LOCOMOTIVE INJECTORS - DISCUSSION
Tony Clare from Merchant Navy Locomotive Preservation Society wrote:
My interest in the (Nine Elms) depot is the fact that I started the Society that preserved 35028 and when she was transferred from Weymouth depot in March 1967. I went to see the shed master Edwin Richardson in the January to start finding out if 28 was the best Merchant left to save given that we wanted to keep her in ‘working order’. He kindly let me visit whenever I wished. Incidentally I invited Edwin, the last shed master, out with 28 on a trip last year not having seen him since 1967. I visited Nine Elms many times in 1967 and got to know the mechanical staff especially Jim Cook very well and the boilersmith Percy...? quite well. Jim gave us his copy of MP11 the ‘bible’ for loco maintenance, which was used until recently for scheduling maintenance. I only knew a few drivers, but over the years got know Fred Prickett very well and he used to come and stay with my wife and I when we lived in Wales. I shall do an article about Fred for your website in due course, which will contain some interesting tales. He was ‘on the shovel’ until he was 41, which was quite late even in the 1940’s. I also got to know Bert Hooker well another fine engineman together with Jim Evans, who I haven’t seen for quite a few years and Gordon Porter and Gordon Hooper. We also had as members of the MNLPS, John Silvester, who was at Nine Elms in the 1950’s and Terry Potter, who was a fireman at Nine Elms in the 1960’s. I have a photo of Terry that should suffice for your collection. Until he died a few years ago we had Jack Finch as a member, who up until his retirement was regional boiler maker, but for many years was the boilermaker at Nine Elms.
35028 had a problem in June when the injectors both failed and she dropped several fusible plugs in the firebox and had to drop the fire out on the main line. Since then, despite exhaustive tests and renewal of steam, combining and delivery cones in the injectors, we have not been able to get to the bottom as to why they failed. I am hoping that some of your ex colleagues might be able to bring out a bit of their wisdom and experience on this matter, because I cannot believe this is the only time this problem has ever occurred. It is by far the most difficult problem we have had with the loco since it was bought from BR all those years ago.
Email from Alan Newman :
In response to Tony Clare I can only recollect one incident of both injectors suffering a problem. The problem I have I am not sure what I am going to say next is any better than a old wife's tale. The incident I recall was at Branksome we had worked the Down Bournemouth Belle. It was a very warm Sunday and while we stood in the yard we had problems with both injectors. My Driver was Jim Robinson (Senior) he thought the problem was the feed water had become very warm due to standing still for for over one hour. Jim opened both water feeds and let the water run for several minutes until it ran cold and the injectors had cooled down. The strange thing is they both worked perfectly after this. Sadly I cannot be sure which engine it was for certain, but I think it was 35016. We did not have any problems on the return to Waterloo.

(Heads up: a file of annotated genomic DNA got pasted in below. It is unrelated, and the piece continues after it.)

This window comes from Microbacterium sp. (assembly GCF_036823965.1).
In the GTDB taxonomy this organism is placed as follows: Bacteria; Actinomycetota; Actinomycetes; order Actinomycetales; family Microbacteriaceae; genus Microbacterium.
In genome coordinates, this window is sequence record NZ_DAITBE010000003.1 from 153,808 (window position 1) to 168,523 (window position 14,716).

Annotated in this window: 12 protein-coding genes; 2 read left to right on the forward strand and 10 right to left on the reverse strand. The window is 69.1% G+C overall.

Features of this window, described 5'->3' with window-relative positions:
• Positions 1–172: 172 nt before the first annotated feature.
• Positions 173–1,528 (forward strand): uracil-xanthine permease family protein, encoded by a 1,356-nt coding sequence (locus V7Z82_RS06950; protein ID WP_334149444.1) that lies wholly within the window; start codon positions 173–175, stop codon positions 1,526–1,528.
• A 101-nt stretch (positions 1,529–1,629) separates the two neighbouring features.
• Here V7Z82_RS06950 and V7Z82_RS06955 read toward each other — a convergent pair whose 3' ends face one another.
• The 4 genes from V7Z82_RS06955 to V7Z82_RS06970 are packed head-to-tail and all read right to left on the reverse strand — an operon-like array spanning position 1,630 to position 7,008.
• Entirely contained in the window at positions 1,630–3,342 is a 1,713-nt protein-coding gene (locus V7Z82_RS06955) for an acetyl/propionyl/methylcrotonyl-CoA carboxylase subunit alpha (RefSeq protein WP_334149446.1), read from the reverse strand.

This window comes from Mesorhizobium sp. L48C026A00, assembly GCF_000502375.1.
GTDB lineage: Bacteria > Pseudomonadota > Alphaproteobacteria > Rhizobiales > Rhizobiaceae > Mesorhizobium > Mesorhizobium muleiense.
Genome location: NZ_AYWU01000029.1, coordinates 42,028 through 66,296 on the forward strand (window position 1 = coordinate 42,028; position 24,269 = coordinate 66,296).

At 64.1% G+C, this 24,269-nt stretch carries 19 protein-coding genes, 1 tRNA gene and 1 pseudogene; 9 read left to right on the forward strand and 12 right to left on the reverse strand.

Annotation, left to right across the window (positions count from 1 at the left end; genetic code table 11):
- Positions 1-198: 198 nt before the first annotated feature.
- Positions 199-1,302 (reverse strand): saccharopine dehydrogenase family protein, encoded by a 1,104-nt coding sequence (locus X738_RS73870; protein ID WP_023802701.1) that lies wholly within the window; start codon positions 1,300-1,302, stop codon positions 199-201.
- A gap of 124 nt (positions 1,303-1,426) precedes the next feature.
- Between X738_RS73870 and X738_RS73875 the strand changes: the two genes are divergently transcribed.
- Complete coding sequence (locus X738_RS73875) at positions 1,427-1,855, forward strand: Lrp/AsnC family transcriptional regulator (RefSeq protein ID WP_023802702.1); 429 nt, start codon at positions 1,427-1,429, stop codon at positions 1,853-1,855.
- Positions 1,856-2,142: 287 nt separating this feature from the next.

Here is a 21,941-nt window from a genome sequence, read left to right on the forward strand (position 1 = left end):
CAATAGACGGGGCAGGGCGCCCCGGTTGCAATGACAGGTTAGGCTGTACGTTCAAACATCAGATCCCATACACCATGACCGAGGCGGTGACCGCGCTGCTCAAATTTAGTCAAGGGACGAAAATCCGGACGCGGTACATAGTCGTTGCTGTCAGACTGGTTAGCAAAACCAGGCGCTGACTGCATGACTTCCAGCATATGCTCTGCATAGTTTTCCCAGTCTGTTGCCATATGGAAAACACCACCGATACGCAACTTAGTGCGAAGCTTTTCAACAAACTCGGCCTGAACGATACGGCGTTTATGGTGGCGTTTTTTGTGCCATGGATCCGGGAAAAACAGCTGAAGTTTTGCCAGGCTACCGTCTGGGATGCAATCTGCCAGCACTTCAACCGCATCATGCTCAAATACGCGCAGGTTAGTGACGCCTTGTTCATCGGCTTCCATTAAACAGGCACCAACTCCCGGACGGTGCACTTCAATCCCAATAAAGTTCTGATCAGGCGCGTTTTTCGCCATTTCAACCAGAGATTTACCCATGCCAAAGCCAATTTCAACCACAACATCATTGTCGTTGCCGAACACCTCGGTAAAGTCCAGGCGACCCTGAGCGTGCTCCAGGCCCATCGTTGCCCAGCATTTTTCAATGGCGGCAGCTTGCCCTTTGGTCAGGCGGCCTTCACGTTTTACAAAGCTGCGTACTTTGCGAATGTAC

Email from Ron Petrie :
This is the short answer I can give the long one if it is required. No steam locomotives injectors will work with a feed water temperature of 38c / 100f or above. If water had been taken from a road tanker that had been sitting out in the sun for hours this problem does not surprise me. I can remember this problem with the condensing locomotives the N2s at Kings Cross. I think all locomotive owners that use road tankers when out on the main line in summer should be made aware of this.
Please pass on to Tony Clare MNLPS. Regards Ron Petrie C&GLI (Boilers) 70A Engineman.
Email from Bob Cartwright :
One idea that came up in conversation was that the delivery pipes may be scaled up. If this be the case they would need uncoupling, one end bunging up and then filling with an acid to dissolve the scale. It would also be an idea to check that the clacks have uninterupted movement. One can only assume that the tender and sieves have been cleared, a filthy job that I remember doing once when I was a cleaner boy.
Jim Lester commented:
Personally I never had any problems at all with them and actually found them to be extremely good performers!
Tony Clare from Merchant Navy Locomotive Preservation Society has written again:
The air pump compressor exhausts outside the tender. Several experiments took place over a period of time to condense the exhaust and lose the affect of steam discharging from the back of the tender after the pump was fitted in 1992. One such attempt involved running a loop through the tender water tank and while this was successful in largely eliminating the appearance of steam outside the pump it did on several occasions warm the water in the tank too much and caused some limited malfunctioning of the injectors and consequently the loop was removed. The present defects appeared in the last year or so long after the steam compressor has been satisfactorily been working. Thus the problems have not been associated with the fitting of the air braking equipment. In fact Clan Line was the first main line locomotive to have been fitted with air braking and has been able to work Pullman stock owned by VSOE that worked in the Brighton Belle train that it could never have worked before. In fact the VSOE train also includes stock from the Bournemouth Belle and the Golden Arrow, both of which have been worked by Clan Line in service days. One of the VSOE cars, Perseus was of course in the set marshalled for Sir Winston Churchill’s funeral train.
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